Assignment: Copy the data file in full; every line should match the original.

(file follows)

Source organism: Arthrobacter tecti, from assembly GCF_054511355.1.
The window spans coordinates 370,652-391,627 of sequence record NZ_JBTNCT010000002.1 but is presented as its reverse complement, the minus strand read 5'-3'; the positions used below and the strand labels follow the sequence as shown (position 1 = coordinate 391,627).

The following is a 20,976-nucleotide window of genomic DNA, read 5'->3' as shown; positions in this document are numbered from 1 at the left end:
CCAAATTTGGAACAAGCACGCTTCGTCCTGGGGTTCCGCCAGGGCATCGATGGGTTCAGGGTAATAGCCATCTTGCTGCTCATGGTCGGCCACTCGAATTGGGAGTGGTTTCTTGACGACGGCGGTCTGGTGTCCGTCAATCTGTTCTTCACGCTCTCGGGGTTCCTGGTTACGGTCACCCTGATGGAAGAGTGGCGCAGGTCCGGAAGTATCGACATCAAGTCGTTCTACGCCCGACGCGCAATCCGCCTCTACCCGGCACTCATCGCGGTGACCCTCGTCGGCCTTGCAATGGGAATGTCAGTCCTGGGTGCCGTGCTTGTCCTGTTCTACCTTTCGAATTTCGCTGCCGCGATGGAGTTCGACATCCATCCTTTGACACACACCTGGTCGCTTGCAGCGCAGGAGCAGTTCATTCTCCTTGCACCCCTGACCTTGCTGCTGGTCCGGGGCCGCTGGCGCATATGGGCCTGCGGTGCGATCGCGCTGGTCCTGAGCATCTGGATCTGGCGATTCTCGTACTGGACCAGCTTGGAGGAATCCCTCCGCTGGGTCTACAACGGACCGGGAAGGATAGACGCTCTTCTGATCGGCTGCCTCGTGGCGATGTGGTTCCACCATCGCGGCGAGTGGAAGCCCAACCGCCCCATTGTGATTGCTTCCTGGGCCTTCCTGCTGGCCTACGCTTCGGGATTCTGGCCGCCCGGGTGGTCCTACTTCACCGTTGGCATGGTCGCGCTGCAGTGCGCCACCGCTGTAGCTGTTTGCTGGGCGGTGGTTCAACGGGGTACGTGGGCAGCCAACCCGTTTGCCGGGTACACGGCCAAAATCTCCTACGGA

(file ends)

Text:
Source organism: Arthrobacter tecti, from assembly GCF_054511355.1.
The window spans coordinates 370,652-391,627 of sequence record NZ_JBTNCT010000002.1 but is presented as its reverse complement, the minus strand read 5'-3'; the positions used below and the strand labels follow the sequence as shown (position 1 = coordinate 391,627).

The following is a 20,976-nucleotide window of genomic DNA, read 5'->3' as shown; positions in this document are numbered from 1 at the left end:
CCAAATTTGGAACAAGCACGCTTCGTCCTGGGGTTCCGCCAGGGCATCGATGGGTTCAGGGTAATAGCCATCTTGCTGCTCATGGTCGGCCACTCGAATTGGGAGTGGTTTCTTGACGACGGCGGTCTGGTGTCCGTCAATCTGTTCTTCACGCTCTCGGGGTTCCTGGTTACGGTCACCCTGATGGAAGAGTGGCGCAGGTCCGGAAGTATCGACATCAAGTCGTTCTACGCCCGACGCGCAATCCGCCTCTACCCGGCACTCATCGCGGTGACCCTCGTCGGCCTTGCAATGGGAATGTCAGTCCTGGGTGCCGTGCTTGTCCTGTTCTACCTTTCGAATTTCGCTGCCGCGATGGAGTTCGACATCCATCCTTTGACACACACCTGGTCGCTTGCAGCGCAGGAGCAGTTCATTCTCCTTGCACCCCTGACCTTGCTGCTGGTCCGGGGCCGCTGGCGCATATGGGCCTGCGGTGCGATCGCGCTGGTCCTGAGCATCTGGATCTGGCGATTCTCGTACTGGACCAGCTTGGAGGAATCCCTCCGCTGGGTCTACAACGGACCGGGAAGGATAGACGCTCTTCTGATCGGCTGCCTCGTGGCGATGTGGTTCCACCATCGCGGCGAGTGGAAGCCCAACCGCCCCATTGTGATTGCTTCCTGGGCCTTCCTGCTGGCCTACGCTTCGGGATTCTGGCCGCCCGGGTGGTCCTACTTCACCGTTGGCATGGTCGCGCTGCAGTGCGCCACCGCTGTAGCTGTTTGCTGGGCGGTGGTTCAACGGGGTACGTGGGCAGCCAACCCGTTTGCCGGGTACACGGCCAAAATCTCCTACGGA